China will loosen its decades-old one-child policy and abolish a much-criticized labor-camp system, the ruling Communist Party said Friday.
The official Xinhua news agency said the party announced the changes in a policy document after a key, four-day meeting of party leaders that ended Tuesday in Beijing.
Under the new family-planning rules, couples may have two children if just one of the parents is an only child. China’s one-child policy currently limits most urban couples to one child and allows two children for rural families if their firstborn is a girl. Previously, both parents had to be only children to qualify for a two-children exemption.
The labor camp — or “re-education through labor” — system was established to punish early critics of the Communist Party but now is used by local officials to deal with people challenging their authority on issues including land rights and corruption.
Under the system, people can be sent for up to four years of “re-education” by a police panel, without a trial or even court appearance. It was introduced in 1957 as a faster method of handling minor offenses.
A 2009 United Nations report estimated that 190,000 Chinese people were locked up in such facilities.
Life in the camps can vary widely, but many prisoners face extremely long work days manufacturing goods or doing agricultural work, the Duihua Foundation, a U.S.-based rights group, said in a report.
From the video description,
Beijing is being gassed with “crazy bad” air pollution. Did I say air pollution? I meant to say, “heavy fog.” That’s what China’s media calls it. But don’t think that doesn’t mean the Chinese regime isn’t doing anything about it! The smog has made it next to impossible to spy on people! What good are China’s network of more than 20 million cameras if they can’t see through toxic clouds of smog that can be seen from outer space?!
Photo Credit: Feng Li/Getty Images
Man, this makes me feel sorry for the average person living in China right now. Despite the nature of a regime, that based on this video alone doesn’t seem to care much about the well being of its own people, you’d think that things like money from potential tourists would encourage them to solve this problem, but apparently no.
Veteran US journalist Paul Mooney had his visa application rejected by the Chinese government after waiting nearly eight months to begin his new reporting job for Thomson Reuters in China, according to the New York Times, around the same time that China’s government has begun enforcing stricter visa regulations and cracking down on online media censorship, resulting in escalating tensions between the Chinese government and foreign media outlets.
Mooney said that the Chinese Foreign Ministry on Friday told Reuters that it wouldn’t grant him a resident journalist visa but would not give an explanation why. His previous visa, sponsored by the South China Morning Post, had expired last year.
China’s new administration continues in its quest to control the message.
The car explosion which killed five people Monday, including the three occupants of the car, was a terrorist attack, Chinese authorities say. Five suspects have been arrest ed in connection with the blast.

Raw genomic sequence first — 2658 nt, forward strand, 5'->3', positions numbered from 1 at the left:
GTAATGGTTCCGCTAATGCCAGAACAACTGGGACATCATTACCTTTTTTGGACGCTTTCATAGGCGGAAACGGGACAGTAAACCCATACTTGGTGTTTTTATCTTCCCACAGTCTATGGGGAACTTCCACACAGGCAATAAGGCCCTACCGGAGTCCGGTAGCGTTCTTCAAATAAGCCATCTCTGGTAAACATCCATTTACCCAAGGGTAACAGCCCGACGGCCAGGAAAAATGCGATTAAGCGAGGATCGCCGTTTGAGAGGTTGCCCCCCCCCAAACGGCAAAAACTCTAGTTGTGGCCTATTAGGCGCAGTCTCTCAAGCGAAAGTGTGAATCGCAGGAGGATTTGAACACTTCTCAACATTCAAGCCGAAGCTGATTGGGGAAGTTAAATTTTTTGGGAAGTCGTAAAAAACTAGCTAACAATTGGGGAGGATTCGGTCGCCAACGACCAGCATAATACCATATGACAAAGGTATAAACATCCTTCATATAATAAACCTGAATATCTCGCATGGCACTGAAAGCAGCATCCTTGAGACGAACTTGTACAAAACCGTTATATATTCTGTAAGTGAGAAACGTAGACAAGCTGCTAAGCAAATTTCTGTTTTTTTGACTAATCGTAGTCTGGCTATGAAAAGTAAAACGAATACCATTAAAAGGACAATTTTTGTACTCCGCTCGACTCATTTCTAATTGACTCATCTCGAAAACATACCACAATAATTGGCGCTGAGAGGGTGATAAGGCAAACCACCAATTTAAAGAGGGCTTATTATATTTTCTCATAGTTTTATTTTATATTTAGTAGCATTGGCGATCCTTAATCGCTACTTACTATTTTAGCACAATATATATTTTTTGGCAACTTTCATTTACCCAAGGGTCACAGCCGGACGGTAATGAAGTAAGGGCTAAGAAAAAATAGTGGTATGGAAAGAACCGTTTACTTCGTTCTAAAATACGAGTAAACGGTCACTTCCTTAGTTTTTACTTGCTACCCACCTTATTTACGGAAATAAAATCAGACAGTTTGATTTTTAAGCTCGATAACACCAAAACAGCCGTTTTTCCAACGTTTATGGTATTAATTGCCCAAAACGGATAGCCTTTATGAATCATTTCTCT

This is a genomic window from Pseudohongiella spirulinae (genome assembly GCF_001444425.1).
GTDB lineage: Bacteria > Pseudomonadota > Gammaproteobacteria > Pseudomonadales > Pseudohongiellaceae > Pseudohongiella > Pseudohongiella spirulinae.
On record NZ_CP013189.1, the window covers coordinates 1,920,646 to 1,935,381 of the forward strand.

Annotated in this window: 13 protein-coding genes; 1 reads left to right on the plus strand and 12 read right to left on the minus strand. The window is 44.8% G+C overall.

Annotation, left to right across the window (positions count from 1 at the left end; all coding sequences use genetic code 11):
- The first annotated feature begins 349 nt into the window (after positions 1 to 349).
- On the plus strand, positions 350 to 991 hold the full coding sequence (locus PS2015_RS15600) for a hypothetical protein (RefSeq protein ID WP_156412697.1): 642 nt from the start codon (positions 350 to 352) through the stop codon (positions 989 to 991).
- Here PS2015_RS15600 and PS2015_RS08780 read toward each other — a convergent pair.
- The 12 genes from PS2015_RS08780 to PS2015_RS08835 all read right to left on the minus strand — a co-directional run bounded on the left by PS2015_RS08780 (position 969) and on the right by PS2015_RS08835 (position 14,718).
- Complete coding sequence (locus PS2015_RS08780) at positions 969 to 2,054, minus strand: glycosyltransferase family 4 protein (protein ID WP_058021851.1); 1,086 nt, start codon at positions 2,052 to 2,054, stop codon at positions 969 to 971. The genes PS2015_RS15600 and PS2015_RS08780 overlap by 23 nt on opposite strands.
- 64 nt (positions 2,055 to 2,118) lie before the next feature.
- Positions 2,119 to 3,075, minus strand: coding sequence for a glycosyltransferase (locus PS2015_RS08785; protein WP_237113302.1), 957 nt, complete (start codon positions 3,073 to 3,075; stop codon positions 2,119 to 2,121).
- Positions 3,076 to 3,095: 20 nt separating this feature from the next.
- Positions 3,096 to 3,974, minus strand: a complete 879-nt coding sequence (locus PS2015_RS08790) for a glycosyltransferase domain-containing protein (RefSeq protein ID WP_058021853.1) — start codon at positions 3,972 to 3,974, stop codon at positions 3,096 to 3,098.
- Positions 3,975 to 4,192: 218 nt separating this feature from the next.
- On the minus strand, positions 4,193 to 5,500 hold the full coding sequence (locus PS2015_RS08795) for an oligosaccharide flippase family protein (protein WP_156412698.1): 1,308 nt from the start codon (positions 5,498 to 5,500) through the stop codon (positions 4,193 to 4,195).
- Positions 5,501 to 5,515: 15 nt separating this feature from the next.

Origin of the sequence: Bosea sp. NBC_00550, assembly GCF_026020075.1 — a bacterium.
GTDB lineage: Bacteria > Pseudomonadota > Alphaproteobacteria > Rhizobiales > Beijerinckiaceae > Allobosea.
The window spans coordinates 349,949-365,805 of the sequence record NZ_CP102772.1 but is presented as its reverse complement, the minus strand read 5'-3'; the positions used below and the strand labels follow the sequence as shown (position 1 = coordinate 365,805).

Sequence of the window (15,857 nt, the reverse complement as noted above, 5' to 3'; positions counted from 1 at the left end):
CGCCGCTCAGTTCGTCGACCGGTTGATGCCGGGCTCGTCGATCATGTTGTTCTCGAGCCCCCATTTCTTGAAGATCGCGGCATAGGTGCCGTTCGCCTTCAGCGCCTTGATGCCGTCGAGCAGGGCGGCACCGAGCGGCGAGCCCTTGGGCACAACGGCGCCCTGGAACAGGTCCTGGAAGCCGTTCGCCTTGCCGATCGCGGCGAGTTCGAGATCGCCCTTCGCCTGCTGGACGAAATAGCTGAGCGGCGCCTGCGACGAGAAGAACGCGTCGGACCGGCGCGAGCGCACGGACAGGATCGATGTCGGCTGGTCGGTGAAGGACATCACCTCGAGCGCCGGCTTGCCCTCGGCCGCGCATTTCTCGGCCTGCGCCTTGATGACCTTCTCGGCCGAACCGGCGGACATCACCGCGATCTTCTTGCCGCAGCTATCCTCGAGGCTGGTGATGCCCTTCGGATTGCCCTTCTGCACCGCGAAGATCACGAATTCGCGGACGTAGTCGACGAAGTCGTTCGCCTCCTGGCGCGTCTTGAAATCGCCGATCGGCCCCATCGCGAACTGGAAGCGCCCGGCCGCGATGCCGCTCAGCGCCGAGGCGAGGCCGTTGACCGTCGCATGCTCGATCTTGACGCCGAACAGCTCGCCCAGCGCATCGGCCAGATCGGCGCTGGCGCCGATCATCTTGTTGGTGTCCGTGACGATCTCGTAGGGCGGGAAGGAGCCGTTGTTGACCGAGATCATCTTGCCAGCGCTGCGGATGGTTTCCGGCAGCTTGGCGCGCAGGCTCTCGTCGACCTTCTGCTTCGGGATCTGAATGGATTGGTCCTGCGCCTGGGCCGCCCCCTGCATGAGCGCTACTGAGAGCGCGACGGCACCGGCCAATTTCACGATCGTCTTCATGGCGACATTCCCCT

The car’s occupants and the five other suspects are all Uyghurs from the western province of Xinjiang, according to Chinese state media.
Police had alerted hotels in the capital to look out for eight suspects from China’s restive Xinjiang region after the incident, which killed two tourists and injured dozens in the symbolic heart of the Chinese state.
The suspects appeared mostly to be from China’s mainly Muslim Uighur ethnic minority, who are concentrated in far-western Xinjiang, and the names CCTV gave for the three people in the vehicle appeared to be Uighur.
Beijing has blamed Uighur groups for what it calls “terrorist” attacks in Xinjiang, but details of alleged incidents are hard to confirm, and exile groups accuse China of exaggerating the threat to justify religious and cultural restrictions.
The explosion near the entrance to the Forbidden City also killed a Chinese man and a Filipina woman, both tourists. Several other bystanders were injured.
With China’s version of Twitter, Sina Weibo, effectively silenced, it’s hard to tell if the government is telling the truth, but authorities claim Monday’s car explosion near Tiananmen Square was a suicide attack.
Uyghurs from Xinjiang province are the suspects, according to official reports. But take that with a grain of salt. Given the unrest in Xinjiang, Chinese police may be looking for scapegoats as a pretext for further actions in the province.
In the past, Weibo users would have posted possibly more accurate reports, but new laws imposed in September have effectively suppressed Weibo users’ ability to counter government reports.
Censors on Monday rushed to delete comments on Chinese social media, allowing almost exclusively Beijing police and Xinhua updates to circulate online.
On Tuesday, the Global Times, a Communist Party-run paper, said in its English-language version that police had linked the incident to suspects from Xinjiang. The Chinese language version did not mention Xinjiang.
A police notice circulated widely online on Monday evening asked hotels in Beijing for information on two male suspects with Uygur names and four Xinjiang car number plates in a “major case”.
Hotels were asked to provide information on the two suspects and the number plates “to prevent […] further crimes,” the notice read.
Ilham Tohti, a prominent Uygur intellectual, cautioned against using the Tiananmen incident to stigmatise the ethnic group or imposing tighter controls in the region, according to an article on his web portal Uighurbiz.net.
Hey guys, I created by first page at LGF
Check out this fascinating story by Alan Levinovitz over at Slate!
In case you missed it, Oct. 7-13 was designated Naturopathic Medicine Week, according to a Senate resolution sponsored by Sen. Barbara Mikulski and passed by the Senate with unanimous consent. Among the reasons the Senate cited:
Naturopathic physicians can help address the shortage of primary care providers in the United States.
The profession of naturopathic medicine is dedicated to providing health care to underserved populations.
Naturopathic medicine provides consumers in the United States with more choice in health care.
Mikulski and the rest of the Senate may be surprised to learn that they were repeating 60-year-old justifications of Chinese medicine put forward by Chairman Mao. Unlike Mikulski, however, Mao was under no illusion that Chinese medicine—a key component of naturopathic education—actually worked. In The Private Life of Chairman Mao, Li Zhisui, one of Mao’s personal physicians, recounts a conversation they had on the subject. Trained as an M.D. in Western medicine, Li admitted to being baffled by ancient Chinese medical books, especially their theories relating to the five elements. It turns out his employer also found them implausible.